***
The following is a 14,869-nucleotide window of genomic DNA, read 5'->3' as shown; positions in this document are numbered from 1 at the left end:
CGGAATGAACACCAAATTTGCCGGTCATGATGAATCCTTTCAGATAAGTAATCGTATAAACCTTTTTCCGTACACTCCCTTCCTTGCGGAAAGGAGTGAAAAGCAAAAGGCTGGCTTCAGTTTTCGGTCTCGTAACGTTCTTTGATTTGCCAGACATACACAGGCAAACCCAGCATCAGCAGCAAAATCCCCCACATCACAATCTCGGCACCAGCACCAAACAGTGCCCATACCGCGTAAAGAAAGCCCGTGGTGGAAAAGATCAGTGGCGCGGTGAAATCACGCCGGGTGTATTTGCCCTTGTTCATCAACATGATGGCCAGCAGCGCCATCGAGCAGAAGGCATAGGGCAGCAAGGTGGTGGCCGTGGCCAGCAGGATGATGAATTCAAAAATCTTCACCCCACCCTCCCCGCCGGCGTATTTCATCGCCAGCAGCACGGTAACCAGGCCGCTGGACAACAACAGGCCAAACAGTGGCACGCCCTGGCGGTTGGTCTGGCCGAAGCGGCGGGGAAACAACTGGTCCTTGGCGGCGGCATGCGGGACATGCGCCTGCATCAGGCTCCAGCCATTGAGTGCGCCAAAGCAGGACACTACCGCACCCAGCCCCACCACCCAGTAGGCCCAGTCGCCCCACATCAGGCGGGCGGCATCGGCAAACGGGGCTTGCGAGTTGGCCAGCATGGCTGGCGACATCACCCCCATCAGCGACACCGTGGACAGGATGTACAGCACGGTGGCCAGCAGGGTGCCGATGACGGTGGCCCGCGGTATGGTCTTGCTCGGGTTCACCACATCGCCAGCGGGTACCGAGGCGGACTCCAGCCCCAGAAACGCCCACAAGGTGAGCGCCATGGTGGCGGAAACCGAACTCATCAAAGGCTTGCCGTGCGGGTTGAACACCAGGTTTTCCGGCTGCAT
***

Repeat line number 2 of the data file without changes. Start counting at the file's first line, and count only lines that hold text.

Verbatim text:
CGGAATGAACACCAAATTTGCCGGTCATGATGAATCCTTTCAGATAAGTAATCGTATAAACCTTTTTCCGTACACTCCCTTCCTTGCGGAAAGGAGTGAAAAGCAAAAGGCTGGCTTCAGTTTTCGGTCTCGTAACGTTCTTTGATTTGCCAGACATACACAGGCAAACCCAGCATCAGCAGCAAAATCCCCCACATCACAATCTCGGCACCAGCACCAAACAGTGCCCATACCGCGTAAAGAAAGCCCGTGGTGGAAAAGATCAGTGGCGCGGTGAAATCACGCCGGGTGTATTTGCCCTTGTTCATCAACATGATGGCCAGCAGCGCCATCGAGCAGAAGGCATAGGGCAGCAAGGTGGTGGCCGTGGCCAGCAGGATGATGAATTCAAAAATCTTCACCCCACCCTCCCCGCCGGCGTATTTCATCGCCAGCAGCACGGTAACCAGGCCGCTGGACAACAACAGGCCAAACAGTGGCACGCCCTGGCGGTTGGTCTGGCCGAAGCGGCGGGGAAACAACTGGTCCTTGGCGGCGGCATGCGGGACATGCGCCTGCATCAGGCTCCAGCCATTGAGTGCGCCAAAGCAGGACACTACCGCACCCAGCCCCACCACCCAGTAGGCCCAGTCGCCCCACATCAGGCGGGCGGCATCGGCAAACGGGGCTTGCGAGTTGGCCAGCATGGCTGGCGACATCACCCCCATCAGCGACACCGTGGACAGGATGTACAGCACGGTGGCCAGCAGGGTGCCGATGACGGTGGCCCGCGGTATGGTCTTGCTCGGGTTCACCACATCGCCAGCGGGTACCGAGGCGGACTCCAGCCCCAGAAACGCCCACAAGGTGAGCGCCATGGTGGCGGAAACCGAACTCATCAAAGGCTTGCCGTGCGGGTTGAACACCAGGTTTTCCGGCTGCAT